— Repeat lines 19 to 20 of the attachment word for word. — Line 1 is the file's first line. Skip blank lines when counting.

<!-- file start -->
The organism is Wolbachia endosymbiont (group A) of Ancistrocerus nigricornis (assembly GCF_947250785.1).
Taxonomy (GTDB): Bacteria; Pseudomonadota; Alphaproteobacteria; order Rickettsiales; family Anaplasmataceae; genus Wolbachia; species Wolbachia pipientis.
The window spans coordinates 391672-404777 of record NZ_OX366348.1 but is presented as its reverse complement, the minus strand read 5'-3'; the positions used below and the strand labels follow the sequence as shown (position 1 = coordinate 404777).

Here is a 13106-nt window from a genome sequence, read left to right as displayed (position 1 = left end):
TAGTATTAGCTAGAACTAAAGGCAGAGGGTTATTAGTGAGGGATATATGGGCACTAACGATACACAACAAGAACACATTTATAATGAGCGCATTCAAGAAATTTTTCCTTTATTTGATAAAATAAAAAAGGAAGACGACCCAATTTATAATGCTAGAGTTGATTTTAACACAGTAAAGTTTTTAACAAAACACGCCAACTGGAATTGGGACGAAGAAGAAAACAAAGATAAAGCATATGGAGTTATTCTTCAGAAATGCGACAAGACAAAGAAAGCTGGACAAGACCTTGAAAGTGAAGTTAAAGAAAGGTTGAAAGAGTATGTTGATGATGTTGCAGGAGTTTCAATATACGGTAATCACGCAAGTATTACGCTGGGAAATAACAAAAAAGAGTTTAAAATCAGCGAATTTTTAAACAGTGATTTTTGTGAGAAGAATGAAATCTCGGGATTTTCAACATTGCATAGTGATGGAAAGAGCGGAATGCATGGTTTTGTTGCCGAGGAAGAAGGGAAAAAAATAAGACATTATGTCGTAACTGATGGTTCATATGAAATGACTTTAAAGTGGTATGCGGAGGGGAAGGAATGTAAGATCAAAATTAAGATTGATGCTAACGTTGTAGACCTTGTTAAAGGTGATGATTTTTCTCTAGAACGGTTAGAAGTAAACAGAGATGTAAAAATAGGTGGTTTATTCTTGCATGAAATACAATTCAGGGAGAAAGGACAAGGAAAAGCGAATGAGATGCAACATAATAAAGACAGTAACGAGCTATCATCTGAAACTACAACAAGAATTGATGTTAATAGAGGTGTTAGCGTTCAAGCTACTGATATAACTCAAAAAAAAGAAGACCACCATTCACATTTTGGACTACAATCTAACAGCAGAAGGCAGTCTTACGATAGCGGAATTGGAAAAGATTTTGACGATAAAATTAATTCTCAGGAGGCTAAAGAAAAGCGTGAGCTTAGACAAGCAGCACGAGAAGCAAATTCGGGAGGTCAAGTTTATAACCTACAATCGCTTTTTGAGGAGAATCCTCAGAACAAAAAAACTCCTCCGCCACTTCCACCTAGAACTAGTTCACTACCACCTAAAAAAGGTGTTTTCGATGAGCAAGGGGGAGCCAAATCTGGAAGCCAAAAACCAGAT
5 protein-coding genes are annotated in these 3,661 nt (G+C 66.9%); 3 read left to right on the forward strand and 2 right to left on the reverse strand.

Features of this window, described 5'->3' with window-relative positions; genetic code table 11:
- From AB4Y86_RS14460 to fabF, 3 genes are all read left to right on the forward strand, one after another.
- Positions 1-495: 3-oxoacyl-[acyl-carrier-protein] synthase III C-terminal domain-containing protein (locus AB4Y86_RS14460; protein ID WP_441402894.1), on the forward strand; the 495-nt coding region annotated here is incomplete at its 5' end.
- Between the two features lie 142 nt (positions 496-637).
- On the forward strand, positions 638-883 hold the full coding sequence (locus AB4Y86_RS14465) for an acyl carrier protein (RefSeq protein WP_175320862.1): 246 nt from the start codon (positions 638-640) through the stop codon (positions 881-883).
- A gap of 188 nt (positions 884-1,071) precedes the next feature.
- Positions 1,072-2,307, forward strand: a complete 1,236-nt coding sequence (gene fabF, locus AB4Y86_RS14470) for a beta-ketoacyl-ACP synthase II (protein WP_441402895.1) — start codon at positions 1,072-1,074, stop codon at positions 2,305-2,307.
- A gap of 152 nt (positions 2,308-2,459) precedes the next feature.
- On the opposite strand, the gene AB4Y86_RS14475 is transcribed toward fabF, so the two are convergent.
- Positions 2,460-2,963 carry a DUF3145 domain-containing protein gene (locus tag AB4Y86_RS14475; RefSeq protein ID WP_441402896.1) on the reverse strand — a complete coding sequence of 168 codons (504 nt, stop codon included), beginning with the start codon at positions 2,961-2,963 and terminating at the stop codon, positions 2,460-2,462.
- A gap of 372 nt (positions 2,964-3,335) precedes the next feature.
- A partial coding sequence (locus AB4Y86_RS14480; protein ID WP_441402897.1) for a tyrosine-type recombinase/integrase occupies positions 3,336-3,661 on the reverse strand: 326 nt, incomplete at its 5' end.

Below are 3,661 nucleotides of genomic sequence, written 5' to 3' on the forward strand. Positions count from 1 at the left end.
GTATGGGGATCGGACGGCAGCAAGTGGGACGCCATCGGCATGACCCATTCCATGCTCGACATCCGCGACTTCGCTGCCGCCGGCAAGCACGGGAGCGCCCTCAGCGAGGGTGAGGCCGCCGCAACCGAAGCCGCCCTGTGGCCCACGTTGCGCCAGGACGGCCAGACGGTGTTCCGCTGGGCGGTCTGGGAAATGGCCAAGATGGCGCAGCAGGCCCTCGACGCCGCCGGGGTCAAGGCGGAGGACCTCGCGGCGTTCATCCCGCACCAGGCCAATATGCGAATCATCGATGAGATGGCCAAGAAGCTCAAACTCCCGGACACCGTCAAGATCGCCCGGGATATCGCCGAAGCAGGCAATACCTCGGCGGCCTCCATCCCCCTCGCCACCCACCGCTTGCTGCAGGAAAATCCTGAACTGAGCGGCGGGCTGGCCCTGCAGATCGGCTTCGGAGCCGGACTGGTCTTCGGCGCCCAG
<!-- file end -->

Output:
Below are 3,661 nucleotides of genomic sequence, written 5' to 3' on the forward strand. Positions count from 1 at the left end.
GTATGGGGATCGGACGGCAGCAAGTGGGACGCCATCGGCATGACCCATTCCATGCTCGACATCCGCGACTTCGCTGCCGCCGGCAAGCACGGGAGCGCCCTCAGCGAGGGTGAGGCCGCCGCAACCGAAGCCGCCCTGTGGCCCACGTTGCGCCAGGACGGCCAGACGGTGTTCCGCTGGGCGGTCTGGGAAATGGCCAAGATGGCGCAGCAGGCCCTCGACGCCGCCGGGGTCAAGGCGGAGGACCTCGCGGCGTTCATCCCGCACCAGGCCAATATGCGAATCATCGATGAGATGGCCAAGAAGCTCAAACTCCCGGACACCGTCAAGATCGCCCGGGATATCGCCGAAGCAGGCAATACCTCGGCGGCCTCCATCCCCCTCGCCACCCACCGCTTGCTGCAGGAAAATCCTGAACTGAGCGGCGGGCTGGCCCTGCAGATCGGCTTCGGAGCCGGACTGGTCTTCGGCGCCCAG